An experiment using a computer algorithm to create deceptive Yelp reviews was disturbingly successful, and could point to bigger problems as artificial intelligence matures
By playing the online game Foldit, players might help design an enzyme that can stop aflatoxins from making millions sick.
It's weird to see how you act when nobody's looking
The world’s most populous country is home to a slew of cyberspies and hackers who have likely stolen more secrets from businesses and governments than any other country
Like fingerprints and facial recognition, the shape and beat of your heart can be used to verify your identity. Christopher Intagliata reports.
More reflective telescope mirrors allow astronomers to capture more photons—and do more science. Christopher Intagliata reports.
New FaceID biometrics will unlock the smartphone and provide access to Apple Pay and other apps
Consumers waiting for driverless vehicles to improve road safety might be overlooking the boring near-term advances that could make a real difference
Trump’s assertions notwithstanding, a more strategic approach involving industry, law enforcement and government is needed
After being contacted by ProPublica, Facebook removed several anti-Semitic ad categories and promised to improve monitoring
The former mayor speaks with Scientific American about the new Cornell Tech campus in New York City: “Culture attracts capital a lot quicker than capital will attract culture.”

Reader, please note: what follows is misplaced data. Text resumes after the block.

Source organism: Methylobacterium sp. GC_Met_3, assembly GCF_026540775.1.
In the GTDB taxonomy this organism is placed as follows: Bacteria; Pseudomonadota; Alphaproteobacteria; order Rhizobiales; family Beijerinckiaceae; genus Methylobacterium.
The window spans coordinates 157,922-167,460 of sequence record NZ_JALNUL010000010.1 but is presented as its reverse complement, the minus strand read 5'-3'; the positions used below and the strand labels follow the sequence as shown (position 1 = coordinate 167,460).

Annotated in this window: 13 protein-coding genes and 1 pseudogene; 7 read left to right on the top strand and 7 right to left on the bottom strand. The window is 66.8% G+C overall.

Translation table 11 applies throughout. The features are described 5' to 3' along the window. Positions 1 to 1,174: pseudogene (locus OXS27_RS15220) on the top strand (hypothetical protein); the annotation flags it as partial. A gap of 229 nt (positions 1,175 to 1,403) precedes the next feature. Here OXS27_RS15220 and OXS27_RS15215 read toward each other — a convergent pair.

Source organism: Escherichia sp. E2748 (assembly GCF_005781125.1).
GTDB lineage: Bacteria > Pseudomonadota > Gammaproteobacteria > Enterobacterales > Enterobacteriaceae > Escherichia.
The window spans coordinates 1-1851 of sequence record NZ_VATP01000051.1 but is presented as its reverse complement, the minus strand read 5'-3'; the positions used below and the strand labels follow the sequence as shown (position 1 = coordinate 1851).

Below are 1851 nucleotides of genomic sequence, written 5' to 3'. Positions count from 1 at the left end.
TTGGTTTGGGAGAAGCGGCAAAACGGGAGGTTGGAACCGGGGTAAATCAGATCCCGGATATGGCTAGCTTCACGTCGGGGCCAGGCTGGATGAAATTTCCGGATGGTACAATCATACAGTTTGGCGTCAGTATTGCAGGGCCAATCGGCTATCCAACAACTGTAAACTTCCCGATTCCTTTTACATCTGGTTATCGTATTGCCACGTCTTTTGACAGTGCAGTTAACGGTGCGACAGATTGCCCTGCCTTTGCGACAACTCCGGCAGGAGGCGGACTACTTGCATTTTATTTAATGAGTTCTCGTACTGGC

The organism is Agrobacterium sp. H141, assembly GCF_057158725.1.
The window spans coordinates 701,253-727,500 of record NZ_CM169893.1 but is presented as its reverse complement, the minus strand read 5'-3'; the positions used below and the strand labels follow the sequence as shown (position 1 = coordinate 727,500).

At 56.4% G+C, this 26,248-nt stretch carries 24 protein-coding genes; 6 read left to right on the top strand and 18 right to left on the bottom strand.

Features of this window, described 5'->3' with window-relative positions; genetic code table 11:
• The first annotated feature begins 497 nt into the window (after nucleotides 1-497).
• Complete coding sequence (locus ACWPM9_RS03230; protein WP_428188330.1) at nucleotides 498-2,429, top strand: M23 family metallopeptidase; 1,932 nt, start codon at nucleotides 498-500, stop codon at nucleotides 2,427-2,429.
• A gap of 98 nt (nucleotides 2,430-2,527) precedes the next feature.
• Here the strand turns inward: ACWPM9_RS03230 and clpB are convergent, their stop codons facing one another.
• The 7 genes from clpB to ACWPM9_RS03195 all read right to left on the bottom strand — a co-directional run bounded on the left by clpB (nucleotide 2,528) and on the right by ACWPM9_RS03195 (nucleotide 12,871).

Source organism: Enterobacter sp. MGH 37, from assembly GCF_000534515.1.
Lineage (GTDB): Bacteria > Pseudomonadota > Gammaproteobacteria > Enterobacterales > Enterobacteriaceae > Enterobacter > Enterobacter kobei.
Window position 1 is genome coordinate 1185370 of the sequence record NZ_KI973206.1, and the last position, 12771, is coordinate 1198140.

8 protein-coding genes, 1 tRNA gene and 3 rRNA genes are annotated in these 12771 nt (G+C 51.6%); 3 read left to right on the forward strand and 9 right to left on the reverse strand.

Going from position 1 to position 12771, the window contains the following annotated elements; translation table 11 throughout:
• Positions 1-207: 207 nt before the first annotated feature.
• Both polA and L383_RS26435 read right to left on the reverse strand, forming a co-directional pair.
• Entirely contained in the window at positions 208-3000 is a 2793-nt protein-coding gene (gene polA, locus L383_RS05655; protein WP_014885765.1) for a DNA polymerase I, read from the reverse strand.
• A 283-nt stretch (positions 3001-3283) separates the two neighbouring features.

Internet hosting company DreamHost is battling the U.S. Justice Department over requests for information about people visiting a Web site for organizing protests. Larry Greenemeier reports.
Webmail is convenient for advertisers but carries with it unnecessary–and serious–danger
Early intervention is crucial to close the gender gap in computer science
Rising computerization opens doors for increasingly aggressive adversaries, but defenses are better than many might think
Computer-security methods could help scientists identify disease-causing genes—while preserving patient privacy
Former Congressman Rick Boucher talks about how Congress and electric power lines could break the federal government’s net neutrality deadlock
Some of the most talented and dangerous cybercrooks and cyberwarriors come from Russia, a longtime meddler in other countries’ affairs
Why you should think twice before you give an app access to your phone’s address book.
The products that really wow us seem like pure wizardry